St. John Paul II, Rosarium Virginis Mariae, #6
Jesus had told us that the peace he gives us is not like the peace of the world but a peace that is won out of love, not of violence and power. Mary as Mother of Jesus offers us the most intimate and incomparable model in contemplating Christ the Prince of Peace, his very person, his words and teachings that leads into inner peace within each person first.
And that is what every mystery of the Rosary teaches us: we remember not just by going back to the past but by making present anew Jesus Christ in the many events of his life relevant with us today because they are very similar with our own experiences.
When we contemplate the Joyful Mysteries, we realize that real joy comes from welcoming and accepting, sharing and finding Jesus who comes to us in the most ordinary ways. In the Sorrowful Mysteries, we find in whatever suffering we find ourselves into, Jesus Christ went through it all first for us, assuring us he continues to be with us even in death that leads us to the Glorious Mysteries of Easter. In these mysteries that end with the Coronation of the Blessed Virgin Mary as Queen of Heaven and Earth, we are reminded and assured of our only “destiny” in life — to be back in the presence of God in heaven with Mary.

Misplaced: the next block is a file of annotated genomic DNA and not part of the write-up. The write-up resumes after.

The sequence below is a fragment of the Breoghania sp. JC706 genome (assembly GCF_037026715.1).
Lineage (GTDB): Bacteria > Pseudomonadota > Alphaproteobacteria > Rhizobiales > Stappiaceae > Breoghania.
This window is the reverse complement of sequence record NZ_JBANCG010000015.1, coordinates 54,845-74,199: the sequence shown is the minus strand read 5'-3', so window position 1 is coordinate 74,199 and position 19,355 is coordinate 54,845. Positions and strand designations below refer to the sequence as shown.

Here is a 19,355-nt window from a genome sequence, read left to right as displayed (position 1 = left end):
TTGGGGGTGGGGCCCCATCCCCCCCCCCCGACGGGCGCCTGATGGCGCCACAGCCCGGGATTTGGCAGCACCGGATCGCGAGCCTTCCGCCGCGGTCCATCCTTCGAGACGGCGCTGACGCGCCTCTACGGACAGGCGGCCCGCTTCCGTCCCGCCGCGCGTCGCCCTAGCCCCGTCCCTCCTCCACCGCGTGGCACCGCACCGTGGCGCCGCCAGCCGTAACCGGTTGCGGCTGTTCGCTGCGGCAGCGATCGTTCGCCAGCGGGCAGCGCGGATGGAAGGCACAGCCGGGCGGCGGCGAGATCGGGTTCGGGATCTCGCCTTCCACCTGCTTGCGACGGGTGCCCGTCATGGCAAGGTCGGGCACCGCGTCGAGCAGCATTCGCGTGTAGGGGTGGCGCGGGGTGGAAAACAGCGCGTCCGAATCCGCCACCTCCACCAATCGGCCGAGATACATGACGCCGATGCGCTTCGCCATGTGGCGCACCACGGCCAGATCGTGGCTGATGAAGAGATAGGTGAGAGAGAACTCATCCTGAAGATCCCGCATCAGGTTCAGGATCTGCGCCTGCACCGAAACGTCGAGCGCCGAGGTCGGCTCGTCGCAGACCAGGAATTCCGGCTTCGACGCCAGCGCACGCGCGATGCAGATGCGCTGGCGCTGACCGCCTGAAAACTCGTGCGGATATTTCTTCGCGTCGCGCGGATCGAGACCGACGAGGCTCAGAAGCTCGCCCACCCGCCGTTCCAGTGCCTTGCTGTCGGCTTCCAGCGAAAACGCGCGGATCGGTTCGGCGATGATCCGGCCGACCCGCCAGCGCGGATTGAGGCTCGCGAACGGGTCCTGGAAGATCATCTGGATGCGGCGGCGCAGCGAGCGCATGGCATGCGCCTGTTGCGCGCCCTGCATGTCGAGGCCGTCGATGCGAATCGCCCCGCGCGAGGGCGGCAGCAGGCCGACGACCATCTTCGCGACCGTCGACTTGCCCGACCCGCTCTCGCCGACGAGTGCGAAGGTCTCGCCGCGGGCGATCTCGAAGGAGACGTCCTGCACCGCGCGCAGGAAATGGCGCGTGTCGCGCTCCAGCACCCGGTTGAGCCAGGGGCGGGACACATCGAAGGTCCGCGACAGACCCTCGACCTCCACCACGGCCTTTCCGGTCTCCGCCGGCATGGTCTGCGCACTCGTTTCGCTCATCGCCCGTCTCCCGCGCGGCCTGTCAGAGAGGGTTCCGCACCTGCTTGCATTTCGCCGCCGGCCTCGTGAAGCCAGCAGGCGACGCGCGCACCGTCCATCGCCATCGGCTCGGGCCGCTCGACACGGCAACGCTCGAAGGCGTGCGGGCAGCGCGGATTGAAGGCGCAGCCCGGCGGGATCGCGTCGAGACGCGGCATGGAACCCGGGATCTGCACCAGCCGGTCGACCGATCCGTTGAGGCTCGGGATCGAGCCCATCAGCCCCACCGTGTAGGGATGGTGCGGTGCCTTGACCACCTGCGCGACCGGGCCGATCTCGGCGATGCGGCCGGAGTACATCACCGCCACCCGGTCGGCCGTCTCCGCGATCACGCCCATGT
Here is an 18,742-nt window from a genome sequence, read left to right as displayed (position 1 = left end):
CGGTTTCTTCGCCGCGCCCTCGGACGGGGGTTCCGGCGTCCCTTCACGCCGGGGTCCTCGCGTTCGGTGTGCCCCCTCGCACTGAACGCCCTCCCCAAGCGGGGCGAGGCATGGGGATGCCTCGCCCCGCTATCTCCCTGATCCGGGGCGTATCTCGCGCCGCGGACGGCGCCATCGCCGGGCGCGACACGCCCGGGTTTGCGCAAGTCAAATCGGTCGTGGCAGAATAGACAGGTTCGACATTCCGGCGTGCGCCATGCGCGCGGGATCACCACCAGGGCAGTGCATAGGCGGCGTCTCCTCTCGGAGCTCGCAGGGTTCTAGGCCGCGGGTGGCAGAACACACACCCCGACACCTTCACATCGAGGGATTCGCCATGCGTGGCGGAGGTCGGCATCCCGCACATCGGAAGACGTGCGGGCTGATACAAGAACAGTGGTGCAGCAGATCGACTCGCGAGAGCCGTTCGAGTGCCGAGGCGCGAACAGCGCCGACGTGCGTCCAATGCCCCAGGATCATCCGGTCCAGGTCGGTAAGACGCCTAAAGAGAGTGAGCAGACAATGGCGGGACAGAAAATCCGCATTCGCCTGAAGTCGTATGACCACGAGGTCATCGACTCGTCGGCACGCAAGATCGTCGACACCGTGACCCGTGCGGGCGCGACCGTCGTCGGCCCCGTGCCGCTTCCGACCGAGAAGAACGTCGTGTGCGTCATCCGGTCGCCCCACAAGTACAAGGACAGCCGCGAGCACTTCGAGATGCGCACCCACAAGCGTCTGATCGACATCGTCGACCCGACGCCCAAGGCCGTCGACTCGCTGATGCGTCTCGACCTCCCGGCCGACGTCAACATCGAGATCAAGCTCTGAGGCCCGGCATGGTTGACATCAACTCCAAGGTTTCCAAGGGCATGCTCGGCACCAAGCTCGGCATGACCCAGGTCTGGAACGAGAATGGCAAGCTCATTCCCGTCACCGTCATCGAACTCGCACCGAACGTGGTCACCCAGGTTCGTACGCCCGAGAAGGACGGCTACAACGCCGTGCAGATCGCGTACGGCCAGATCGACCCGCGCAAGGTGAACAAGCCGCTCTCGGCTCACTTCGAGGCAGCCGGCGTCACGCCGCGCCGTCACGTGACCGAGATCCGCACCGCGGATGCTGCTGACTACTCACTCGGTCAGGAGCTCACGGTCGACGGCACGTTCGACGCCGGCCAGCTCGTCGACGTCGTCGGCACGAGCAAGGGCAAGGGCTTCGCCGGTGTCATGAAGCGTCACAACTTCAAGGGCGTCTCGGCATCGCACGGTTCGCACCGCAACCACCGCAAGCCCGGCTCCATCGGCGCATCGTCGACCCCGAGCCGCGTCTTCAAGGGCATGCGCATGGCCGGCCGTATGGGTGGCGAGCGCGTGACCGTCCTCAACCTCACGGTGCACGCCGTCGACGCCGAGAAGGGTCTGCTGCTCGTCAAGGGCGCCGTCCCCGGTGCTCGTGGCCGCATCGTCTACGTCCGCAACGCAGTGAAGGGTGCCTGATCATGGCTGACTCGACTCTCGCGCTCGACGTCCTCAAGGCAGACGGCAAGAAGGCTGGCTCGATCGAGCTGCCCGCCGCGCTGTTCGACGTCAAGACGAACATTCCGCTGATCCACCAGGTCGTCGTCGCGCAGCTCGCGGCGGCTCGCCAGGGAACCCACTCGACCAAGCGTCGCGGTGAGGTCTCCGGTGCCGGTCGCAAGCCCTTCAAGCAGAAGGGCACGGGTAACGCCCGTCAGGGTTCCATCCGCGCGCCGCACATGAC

Mary in the Holy Rosary reveals to us that our fulfillment in life is found only in her Son Jesus Christ, the light of the world in whom everything must be seen and considered. All the rough edges, the dullness and darkness within us are dispelled when seen in the light of Jesus Christ. And that is why we find in the Luminous Mysteries the most “scriptural” part of the Rosary. According to St. John Paul II, though the gospels were silent about the presence of Mary in these Luminous Mysteries, it is most likely she was there present in silence, something so rare these days as we live our lives in the glitz and glamour of social media like Facebook and Instagram.